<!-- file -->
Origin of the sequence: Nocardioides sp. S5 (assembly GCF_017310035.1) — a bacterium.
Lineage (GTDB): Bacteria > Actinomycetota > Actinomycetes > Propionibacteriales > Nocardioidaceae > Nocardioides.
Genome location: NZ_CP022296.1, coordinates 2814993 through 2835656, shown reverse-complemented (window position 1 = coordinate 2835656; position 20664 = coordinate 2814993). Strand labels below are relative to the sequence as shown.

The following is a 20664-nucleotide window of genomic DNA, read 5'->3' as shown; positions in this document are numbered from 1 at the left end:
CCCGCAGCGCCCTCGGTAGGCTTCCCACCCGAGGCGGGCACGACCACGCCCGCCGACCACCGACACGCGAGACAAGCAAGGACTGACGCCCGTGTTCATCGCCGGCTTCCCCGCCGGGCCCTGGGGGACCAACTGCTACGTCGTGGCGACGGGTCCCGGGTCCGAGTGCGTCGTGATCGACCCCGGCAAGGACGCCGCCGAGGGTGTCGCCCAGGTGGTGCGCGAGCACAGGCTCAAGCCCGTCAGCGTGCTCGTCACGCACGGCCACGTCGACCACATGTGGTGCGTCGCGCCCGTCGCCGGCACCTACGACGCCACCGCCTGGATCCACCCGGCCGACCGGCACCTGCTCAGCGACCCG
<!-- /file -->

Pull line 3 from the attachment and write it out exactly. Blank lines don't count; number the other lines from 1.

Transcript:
Genome location: NZ_CP022296.1, coordinates 2814993 through 2835656, shown reverse-complemented (window position 1 = coordinate 2835656; position 20664 = coordinate 2814993). Strand labels below are relative to the sequence as shown.